Instead of the Cowboy State or Equality State, Wyoming’s true economic nickname is the Energy State.
Thus, Wyoming is not very similar to its Rocky Mountain neighbors,
Common sense would make you think we are similar to Colorado, Montana, Idaho and, to a certain extent, even South Dakota. Not so. The differences are huge.
Wyoming is, by far, the most reliant on fossil fuels compared to the other states. This means we are prone to boom-bust cycles that just do not affect other places as much as it determines our overall economic health.
We are the hole in the donut when you compare us with our neighbors about the diversity of our economy.
A Great Many Natural Assets, Too
Sure, we all have big mountains, fantastic river systems, spectacular national parks and ski areas, but when it comes to overall economic diversity it’s not close.
In so many ways most of the time we are a one-trick pony, and that trick is energy.
As much as I love tourism – folks who know me know that I am a champion of the hospitality industry – it pales compared to energy when it comes to overall economic impact on the state.
Wyoming produces 13 times more energy than it consumes. We are the second largest net supplier of energy of the 50 states behind only Texas. One of the popular nicknames the state has claimed in recent years is that we are the country’s “energy breadbasket.”
We have been the top coal producing state since 1986 and produce 40% of all the thermal coal in the country.
Wyoming is the eighth largest crude oil producing state and the ninth largest natural gas producing state.
For years, uranium reserves in Wyoming were among the most tapped in the nation, followed closely by New Mexico.
As the windiest state in the country, this place is a natural site for new wind farms. The amount of installed wind power capacity nearly doubled from 2020 to 2021 to more than 3,000 megawatts. It is closing in on 20% of the net electricity generation in Wyoming.
For 50 years, I have been hearing the common and consistent refrain that Wyoming needs to “diversify” its economy away from energy. We still trail our surrounding states when it comes to their manufacturing and service economies.
A little more than a decade ago, I wrote about how much we were the energy breadbasket of the country.
Wyoming truly is the energy breadbasket of the Western Hemisphere.
And the man bragging the most about this back then was former Gov. Matt Mead, who appeared on the CNBC business show “Squawk Box” early one morning in July 2011.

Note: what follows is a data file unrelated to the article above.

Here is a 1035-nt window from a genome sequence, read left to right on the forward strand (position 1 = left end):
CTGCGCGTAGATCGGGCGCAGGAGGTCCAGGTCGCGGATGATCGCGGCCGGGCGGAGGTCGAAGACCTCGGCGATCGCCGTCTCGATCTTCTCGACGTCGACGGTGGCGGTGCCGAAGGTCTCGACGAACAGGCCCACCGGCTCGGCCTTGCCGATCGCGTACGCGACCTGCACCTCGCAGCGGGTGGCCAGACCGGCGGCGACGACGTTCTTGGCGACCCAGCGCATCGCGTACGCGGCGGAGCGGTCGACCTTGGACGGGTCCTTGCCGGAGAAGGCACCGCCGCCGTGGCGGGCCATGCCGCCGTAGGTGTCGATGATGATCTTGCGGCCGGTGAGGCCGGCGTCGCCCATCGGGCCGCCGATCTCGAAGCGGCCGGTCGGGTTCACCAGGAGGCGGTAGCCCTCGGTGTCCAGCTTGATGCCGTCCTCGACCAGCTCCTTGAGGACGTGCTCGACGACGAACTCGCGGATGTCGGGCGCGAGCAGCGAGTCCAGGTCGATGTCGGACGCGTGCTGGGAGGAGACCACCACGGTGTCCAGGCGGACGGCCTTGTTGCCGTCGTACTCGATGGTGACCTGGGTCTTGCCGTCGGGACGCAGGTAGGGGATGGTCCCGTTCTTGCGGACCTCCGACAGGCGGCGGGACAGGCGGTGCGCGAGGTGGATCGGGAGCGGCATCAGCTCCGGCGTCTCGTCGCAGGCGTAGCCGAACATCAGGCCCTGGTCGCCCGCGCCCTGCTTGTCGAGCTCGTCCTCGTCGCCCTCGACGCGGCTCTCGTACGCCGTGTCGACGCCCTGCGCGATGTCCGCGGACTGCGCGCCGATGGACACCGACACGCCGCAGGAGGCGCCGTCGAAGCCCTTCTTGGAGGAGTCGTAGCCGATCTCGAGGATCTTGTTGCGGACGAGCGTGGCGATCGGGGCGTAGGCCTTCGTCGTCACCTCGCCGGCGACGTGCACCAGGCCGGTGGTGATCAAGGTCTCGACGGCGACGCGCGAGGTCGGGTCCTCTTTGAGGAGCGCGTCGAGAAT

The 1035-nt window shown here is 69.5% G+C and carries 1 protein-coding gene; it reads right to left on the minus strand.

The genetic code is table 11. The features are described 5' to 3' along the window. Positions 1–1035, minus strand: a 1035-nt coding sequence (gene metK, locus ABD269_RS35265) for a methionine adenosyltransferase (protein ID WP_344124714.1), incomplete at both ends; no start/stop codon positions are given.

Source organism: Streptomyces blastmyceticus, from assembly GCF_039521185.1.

Largest Energy Exporter
The CNBC business channel interviewer asked the governor about what she had heard, that if, “Wyoming were a country, it would be the largest energy exporting country to the USA in the world.”
The governor answered by referring to “the 10.76 quadrillion BTUs of energy that come from our coal, uranium, natural gas, oil and wind, being used within our state and the other 49 states.
Wow, 10.76 quadrillion? How many zeroes is that, anyway? I think 10,760,000,000,000,000 is sort of how that would look.
He also mentioned in a very straightforward manner that we have nearly $15 billion in the bank (today it is $25 billion). Our state budget is balanced and our unemployment rate is down.
Apparently, this cable channel show was going around the country and interviewing governors to find out how the states are doing. It could be imagined that the interviews with governors from Illinois or Oregon were not any fun at all.
Back then, to Mead’s credit, he was not smug at all. He did comment on Wyoming’s conservative nature, which is one of the reasons our budget gets balanced and there is money in the bank.
When you ponder the state of state economies like Illinois, California or New York, it must be hard for people across the country to even contemplate what it must be like to live in a state where things are predictable.
Wyoming must have looked like some kind of oddball almost un-American place to people living with all the uncertainty that mucks up the status quo of these other states.
Although Mead was cool and calm, I do not think I had ever seen him speak so quickly and cover so much stuff in just a few minutes.
He was well-coached and well-prepped for the interview, which was staged outside the Cheyenne state capitol building about 6:15 a.m. He covered a large series of topics in rapid fire. His facts were clear and it was easy for the viewer to understand everything he said.
You can only imagine how fortunate his situation looked to those other governors whose daily lives must be a lot like being the ball in a pinball machine, constantly getting battered this way and that from forces both expected and unexpected.
Not A Boom-And-Bust State?
Plus, it was so funny for an old-timer like me to hear the opening introduction where the interviewer commented to Mead “that Wyoming was not a boom-and-bust state” like so many other states. Wow.
A couple of the questioners zinged him with questions about raising taxes on energy companies and would he not agree that raising taxes would be a good thing like in the other 49 states?
He answered that if the companies were taxed harder it would hurt Wyoming, so he did not favor it. Instead, he urged the reduction of the regulatory burden that the federal government puts on small businesses in states like Wyoming. That concept still makes sense 12 years later.
Mead was also able to get in some positive comments about our fantastic tourist attractions, the growing technology sector, although they switched subjects and suddenly, just like that, the interview was over.
Most of us love to brag about Wyoming. So did our governor. What he said on that day, thankfully, still applies today.